Many years from now, people will look back on the Spring of 2020 and remember time spent at home. It has been a struggle for everyone. However with online classes and graduation parades instead of parties, it’s been particularly tough for the youth of our community.
Rather than lament time lost, many young people across Wayne County have been lending a hand to help others.
Through the guidance of innovative classroom teachers and local organization coordinators, youth have been involved with a variety of volunteer activities. Whether making and donating masks or delivering groceries to the elderly, acts of kindness by teens can be found throughout our rural community.
Wayne High School student Blake Giles was recently named a 4-H Utah State Ambassador. He’s also actively involved with FFA. Blake is just one of 28 students from Wayne High School who has been involved with a variety of community projects over that past few months.
Innovative Wayne County teachers such as Jessica Grundy have been hard at working figuring out how to teach topics like welding at a distance. As FFA coordinator, Grundy worked with teens to create and share more than 25 virtual books for the community during the Covid-19 crisis. She also collaborated with USU Extension/4H to share online activities related to the agriculture-themed titles. To view the virtual book projects, go to https://www.waynesd.org/wha-activities-and-clubs/ffa/.
Future Farmers of America (FFA) officer Paxton Davis wrote the following introduction to the Wayne FFA Chapter’s Agriculture Literature Project. “We aren’t just cows and plows. We are leaders and achievers. Learners and servers. Teams with dreams. We are FFA. Covid-19 may have taken away our opportunity to promote Ag Literacy by participating in Ag in the Classroom in person. However, the Wayne FFA Chapter has never been stopped before, and we aren’t starting now. Virtually, we have carried on with Ag in the Classroom by asking each FFA member to read a children’s book in an agricultural environment. This activity serves and supports our community by providing kids with reading time and exposing them to the FFA. Plus, our chapter is able to stay involved, and not feel forgotten at such a difficult time. Even through Covid-19 we as Wayne FFA continue to engage in Ag in the Classroom because we are leader, achievers, learners, servers, and a team with a dream.”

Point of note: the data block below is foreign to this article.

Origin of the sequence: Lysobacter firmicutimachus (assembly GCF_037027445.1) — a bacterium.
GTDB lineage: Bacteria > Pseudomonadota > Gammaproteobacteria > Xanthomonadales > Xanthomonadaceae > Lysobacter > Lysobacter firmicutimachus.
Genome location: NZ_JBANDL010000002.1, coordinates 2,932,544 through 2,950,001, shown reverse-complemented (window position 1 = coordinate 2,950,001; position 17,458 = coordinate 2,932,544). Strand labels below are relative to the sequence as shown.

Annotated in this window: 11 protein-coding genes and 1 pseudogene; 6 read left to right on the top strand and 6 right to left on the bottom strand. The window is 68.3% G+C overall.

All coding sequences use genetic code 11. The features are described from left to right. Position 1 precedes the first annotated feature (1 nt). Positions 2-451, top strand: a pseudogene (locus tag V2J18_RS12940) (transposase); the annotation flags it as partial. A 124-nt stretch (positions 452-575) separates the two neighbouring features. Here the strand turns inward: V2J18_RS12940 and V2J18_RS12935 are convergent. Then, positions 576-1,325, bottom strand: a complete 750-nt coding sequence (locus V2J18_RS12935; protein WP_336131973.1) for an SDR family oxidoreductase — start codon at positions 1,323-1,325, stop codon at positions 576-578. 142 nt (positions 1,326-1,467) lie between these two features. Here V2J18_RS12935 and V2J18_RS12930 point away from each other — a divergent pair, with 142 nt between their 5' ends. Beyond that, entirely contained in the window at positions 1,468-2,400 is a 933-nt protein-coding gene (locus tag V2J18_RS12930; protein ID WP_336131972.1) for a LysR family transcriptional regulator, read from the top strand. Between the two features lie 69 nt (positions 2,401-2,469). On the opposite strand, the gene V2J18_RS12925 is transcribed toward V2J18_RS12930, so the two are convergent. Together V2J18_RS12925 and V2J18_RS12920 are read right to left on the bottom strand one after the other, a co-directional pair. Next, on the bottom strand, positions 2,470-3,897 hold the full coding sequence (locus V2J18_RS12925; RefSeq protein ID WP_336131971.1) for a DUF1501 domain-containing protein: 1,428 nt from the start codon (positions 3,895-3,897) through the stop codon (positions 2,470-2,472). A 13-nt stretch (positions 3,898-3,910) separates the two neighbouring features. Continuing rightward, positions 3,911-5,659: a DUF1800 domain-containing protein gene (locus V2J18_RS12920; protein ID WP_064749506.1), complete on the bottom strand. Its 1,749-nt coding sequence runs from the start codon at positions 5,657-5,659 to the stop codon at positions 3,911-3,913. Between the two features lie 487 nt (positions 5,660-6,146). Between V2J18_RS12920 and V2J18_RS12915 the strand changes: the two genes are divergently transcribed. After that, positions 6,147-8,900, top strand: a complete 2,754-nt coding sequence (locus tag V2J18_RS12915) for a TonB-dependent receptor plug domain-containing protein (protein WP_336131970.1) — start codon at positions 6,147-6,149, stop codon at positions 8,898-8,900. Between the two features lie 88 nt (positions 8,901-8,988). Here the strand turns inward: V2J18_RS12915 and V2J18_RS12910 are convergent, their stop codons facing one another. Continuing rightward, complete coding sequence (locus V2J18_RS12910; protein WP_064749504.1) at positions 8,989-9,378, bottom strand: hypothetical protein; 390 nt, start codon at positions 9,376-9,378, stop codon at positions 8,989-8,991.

Another example of community action during the crisis can be found in the teens working with Melanie Dabb along with Mary Sorenson, Jana Alexander, Maggie Ellett and numerous volunteers at USU Extension/4H.
4-H Teen Leaders have been working alongside staff and volunteers to create “At-Home” kits for youth and their families in conjunction with the NEH Sparking Humanities project sponsored by the Entrada Institute. Over 1000 free kits have been distributed in the community through Royal’s FoodTown and the schools. Each kit explores a different cultural heritage theme. Recent kits focus on our heritage of sidewalk games, knitting, rock art, thank you notes, and beekeeping. Each kit provides historical context, materials, and instructions for creating and sharing a project.
FFA, USU Extension/4H, and Wayne Schools along with the NEH Sparking Humanities project teamed for a county-wide At-Home Garden project.
As part of the project, 200 home garden kits were created by FFA teens partnering with USU Extension and the NEH SparkSquad project. The kits were distributed at school check-out across the county including Hanksville Elementary School. Participants were asked to share one of their six plants for the community garden.
While the Covid-19 crisis has impacted our communities in many negative ways, it’s also brought out the best in rural life and created a generation of young leaders ready to serve.
The NEH Sparking Humanities project is made possible through a generous grant from the National Endowment for the Humanities, the Entrada Institute and Wayne County USU Extension. LIKE us at facebook.com/sparkinghumanities. – Annette Lamb
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